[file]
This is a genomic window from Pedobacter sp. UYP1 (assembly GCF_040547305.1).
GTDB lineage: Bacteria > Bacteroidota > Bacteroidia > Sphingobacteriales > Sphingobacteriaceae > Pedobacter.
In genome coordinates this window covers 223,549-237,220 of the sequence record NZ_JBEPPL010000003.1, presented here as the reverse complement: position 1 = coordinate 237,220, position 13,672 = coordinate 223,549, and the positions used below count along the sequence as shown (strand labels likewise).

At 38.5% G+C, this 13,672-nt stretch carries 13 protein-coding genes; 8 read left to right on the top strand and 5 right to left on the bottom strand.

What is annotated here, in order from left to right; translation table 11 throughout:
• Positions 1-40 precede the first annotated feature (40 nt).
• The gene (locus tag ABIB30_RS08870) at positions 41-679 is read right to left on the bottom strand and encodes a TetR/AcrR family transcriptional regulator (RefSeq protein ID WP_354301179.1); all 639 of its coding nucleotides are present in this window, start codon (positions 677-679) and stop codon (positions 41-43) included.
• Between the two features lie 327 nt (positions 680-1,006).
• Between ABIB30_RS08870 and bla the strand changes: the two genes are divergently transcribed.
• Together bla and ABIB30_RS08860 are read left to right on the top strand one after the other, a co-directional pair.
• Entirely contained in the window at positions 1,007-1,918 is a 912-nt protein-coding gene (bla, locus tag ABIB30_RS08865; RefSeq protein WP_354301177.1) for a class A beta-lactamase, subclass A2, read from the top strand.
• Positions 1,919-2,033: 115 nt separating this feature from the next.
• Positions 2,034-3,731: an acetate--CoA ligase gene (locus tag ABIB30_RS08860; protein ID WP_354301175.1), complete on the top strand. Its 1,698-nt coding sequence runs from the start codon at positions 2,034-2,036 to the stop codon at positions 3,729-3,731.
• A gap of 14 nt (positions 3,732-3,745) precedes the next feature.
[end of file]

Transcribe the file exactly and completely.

This is a genomic window from Pedobacter sp. UYP1 (assembly GCF_040547305.1).
GTDB lineage: Bacteria > Bacteroidota > Bacteroidia > Sphingobacteriales > Sphingobacteriaceae > Pedobacter.
In genome coordinates this window covers 223,549-237,220 of the sequence record NZ_JBEPPL010000003.1, presented here as the reverse complement: position 1 = coordinate 237,220, position 13,672 = coordinate 223,549, and the positions used below count along the sequence as shown (strand labels likewise).

At 38.5% G+C, this 13,672-nt stretch carries 13 protein-coding genes; 8 read left to right on the top strand and 5 right to left on the bottom strand.

What is annotated here, in order from left to right; translation table 11 throughout:
• Positions 1-40 precede the first annotated feature (40 nt).
• The gene (locus tag ABIB30_RS08870) at positions 41-679 is read right to left on the bottom strand and encodes a TetR/AcrR family transcriptional regulator (RefSeq protein ID WP_354301179.1); all 639 of its coding nucleotides are present in this window, start codon (positions 677-679) and stop codon (positions 41-43) included.
• Between the two features lie 327 nt (positions 680-1,006).
• Between ABIB30_RS08870 and bla the strand changes: the two genes are divergently transcribed.
• Together bla and ABIB30_RS08860 are read left to right on the top strand one after the other, a co-directional pair.
• Entirely contained in the window at positions 1,007-1,918 is a 912-nt protein-coding gene (bla, locus tag ABIB30_RS08865; RefSeq protein WP_354301177.1) for a class A beta-lactamase, subclass A2, read from the top strand.
• Positions 1,919-2,033: 115 nt separating this feature from the next.
• Positions 2,034-3,731: an acetate--CoA ligase gene (locus tag ABIB30_RS08860; protein ID WP_354301175.1), complete on the top strand. Its 1,698-nt coding sequence runs from the start codon at positions 2,034-2,036 to the stop codon at positions 3,729-3,731.
• A gap of 14 nt (positions 3,732-3,745) precedes the next feature.